In a gesture aimed at increasing community participation in hospital governance, the board of trustees of Boca Raton (Fla.) Community Hospital has voted to expand its membership to 21 seats from 11.
The move comes less than two months after the hospital and its board were sued twice over the proposed sale to a joint venture of three Florida not-for-profit healthcare systems. The board has since shelved the plan to sell the 334-bed not-for-profit facility (Dec. 23-30, 1996, p. 6).
"We're getting more input and a lot more expertise on the board," said the board's new chairman, A.E. "Bud" Osborne, who's been a board member for the past six years. "We've dramatically improved the capabilities of the board, and we needed it."
Some major business leaders are among the new community board members, including David Fuente, chairman and chief executive officer of Office Depot, and Donald Kohnken, former president of Grace Specialty Chemicals and CEO of National Medical Care.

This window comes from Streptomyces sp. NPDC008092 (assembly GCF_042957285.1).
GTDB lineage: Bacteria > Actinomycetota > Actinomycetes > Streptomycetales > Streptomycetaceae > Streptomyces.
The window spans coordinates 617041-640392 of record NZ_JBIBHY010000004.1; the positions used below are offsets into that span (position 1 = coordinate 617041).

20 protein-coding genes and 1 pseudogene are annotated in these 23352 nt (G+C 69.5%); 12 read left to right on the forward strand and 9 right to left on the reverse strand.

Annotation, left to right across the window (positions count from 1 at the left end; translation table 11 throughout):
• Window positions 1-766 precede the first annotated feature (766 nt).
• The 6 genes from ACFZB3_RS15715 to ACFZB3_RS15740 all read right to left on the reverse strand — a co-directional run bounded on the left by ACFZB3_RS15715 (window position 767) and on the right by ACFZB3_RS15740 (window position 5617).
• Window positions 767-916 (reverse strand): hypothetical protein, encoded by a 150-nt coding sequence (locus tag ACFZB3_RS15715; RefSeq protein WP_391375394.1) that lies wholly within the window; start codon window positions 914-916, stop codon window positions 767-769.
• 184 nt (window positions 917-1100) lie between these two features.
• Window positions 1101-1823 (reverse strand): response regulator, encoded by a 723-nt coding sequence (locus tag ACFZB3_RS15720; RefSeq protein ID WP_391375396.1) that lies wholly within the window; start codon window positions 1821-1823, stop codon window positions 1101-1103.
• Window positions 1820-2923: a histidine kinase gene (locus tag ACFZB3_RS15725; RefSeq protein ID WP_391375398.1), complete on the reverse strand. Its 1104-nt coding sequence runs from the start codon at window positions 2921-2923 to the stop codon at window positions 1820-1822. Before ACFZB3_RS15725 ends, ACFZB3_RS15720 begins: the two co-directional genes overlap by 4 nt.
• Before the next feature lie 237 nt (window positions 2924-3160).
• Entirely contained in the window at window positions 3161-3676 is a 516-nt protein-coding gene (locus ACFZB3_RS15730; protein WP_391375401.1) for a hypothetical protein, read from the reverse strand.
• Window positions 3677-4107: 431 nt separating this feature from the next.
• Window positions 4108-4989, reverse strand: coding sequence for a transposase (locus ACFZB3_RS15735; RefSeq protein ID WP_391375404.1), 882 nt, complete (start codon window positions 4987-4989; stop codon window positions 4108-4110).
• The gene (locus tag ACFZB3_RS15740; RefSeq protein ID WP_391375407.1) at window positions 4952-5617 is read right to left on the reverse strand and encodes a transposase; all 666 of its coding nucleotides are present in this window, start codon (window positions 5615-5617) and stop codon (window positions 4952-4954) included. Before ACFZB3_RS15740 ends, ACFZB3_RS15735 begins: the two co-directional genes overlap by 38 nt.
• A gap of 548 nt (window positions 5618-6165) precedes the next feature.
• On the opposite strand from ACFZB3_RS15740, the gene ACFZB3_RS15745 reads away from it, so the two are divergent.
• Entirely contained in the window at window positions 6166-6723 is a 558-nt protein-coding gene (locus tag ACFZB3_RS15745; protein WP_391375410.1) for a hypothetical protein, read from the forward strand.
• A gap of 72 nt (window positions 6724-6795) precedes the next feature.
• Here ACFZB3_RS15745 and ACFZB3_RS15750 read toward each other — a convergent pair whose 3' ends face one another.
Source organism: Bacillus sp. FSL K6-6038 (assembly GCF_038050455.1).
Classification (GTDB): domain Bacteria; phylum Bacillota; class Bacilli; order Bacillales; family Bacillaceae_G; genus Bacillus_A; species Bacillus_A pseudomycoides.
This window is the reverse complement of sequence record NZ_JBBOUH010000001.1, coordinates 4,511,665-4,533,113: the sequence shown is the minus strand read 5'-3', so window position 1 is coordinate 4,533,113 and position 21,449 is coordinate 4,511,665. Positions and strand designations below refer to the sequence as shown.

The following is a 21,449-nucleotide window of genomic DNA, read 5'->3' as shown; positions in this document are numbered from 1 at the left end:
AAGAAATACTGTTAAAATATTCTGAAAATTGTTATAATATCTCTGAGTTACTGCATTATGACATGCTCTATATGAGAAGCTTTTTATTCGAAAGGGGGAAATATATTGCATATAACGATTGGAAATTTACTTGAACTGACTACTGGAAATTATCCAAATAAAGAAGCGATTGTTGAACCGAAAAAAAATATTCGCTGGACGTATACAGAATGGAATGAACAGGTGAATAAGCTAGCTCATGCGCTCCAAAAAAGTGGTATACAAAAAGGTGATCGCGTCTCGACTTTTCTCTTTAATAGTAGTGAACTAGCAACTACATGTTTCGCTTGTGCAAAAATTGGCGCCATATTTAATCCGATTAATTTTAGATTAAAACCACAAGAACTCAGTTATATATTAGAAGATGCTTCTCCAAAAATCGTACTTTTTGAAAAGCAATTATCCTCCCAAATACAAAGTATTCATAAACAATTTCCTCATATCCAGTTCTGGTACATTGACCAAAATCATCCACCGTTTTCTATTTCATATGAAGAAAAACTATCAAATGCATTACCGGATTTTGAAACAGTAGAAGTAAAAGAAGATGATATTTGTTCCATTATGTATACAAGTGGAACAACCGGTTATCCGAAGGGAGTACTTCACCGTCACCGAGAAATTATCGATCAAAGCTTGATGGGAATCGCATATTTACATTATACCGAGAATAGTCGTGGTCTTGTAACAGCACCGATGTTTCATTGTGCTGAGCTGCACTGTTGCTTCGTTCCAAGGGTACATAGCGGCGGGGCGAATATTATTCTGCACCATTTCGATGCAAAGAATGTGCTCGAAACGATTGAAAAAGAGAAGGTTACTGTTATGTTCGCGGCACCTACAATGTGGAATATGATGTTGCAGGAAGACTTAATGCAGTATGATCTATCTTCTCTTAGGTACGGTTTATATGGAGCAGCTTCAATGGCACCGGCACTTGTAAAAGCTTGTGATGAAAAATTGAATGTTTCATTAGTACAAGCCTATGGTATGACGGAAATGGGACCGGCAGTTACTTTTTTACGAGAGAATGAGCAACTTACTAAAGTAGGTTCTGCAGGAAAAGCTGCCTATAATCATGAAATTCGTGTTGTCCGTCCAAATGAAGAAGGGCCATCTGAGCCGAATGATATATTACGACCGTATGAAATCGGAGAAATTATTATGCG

Both suits, which remain active in Palm Beach Circuit Court, were filed after the board began considering a deal in which Allegany Health System, Tampa, Fla; Intracoastal Health Systems, West Palm Beach, Fla.; and Eastern Mercy Health System, Radnor, Pa., would purchase the facility for $190 million and assume an undisclosed amount of its debt.
The new board isn't ruling out renewing discussions with the not-for-profit systems, but it is looking at other options.
"We're just going to sit tight for a period of time until we get some meaningful discussion and orientation for our new members," Osborne said. "After that, it's wide open. Everything is on the table except the status quo."
The Florida attorney general filed the first suit against the hospital and its board, demanding the proposed sale to the three not-for-profit systems be consistent with the wishes of the hospital's donors. Hospitals across the country are watching the suit because it's leading to closer scrutiny of sales of not-for-profit hospitals to other not-for-profits. Previous litigation involved deals with for-profit chains as the buyers.
A group of community citizens and hospital founders known as Save Our Hospital also sued, accusing trustees of scheming to control sale proceeds. The suit says the hospital should remain under local control to preserve the intention of donors in the community.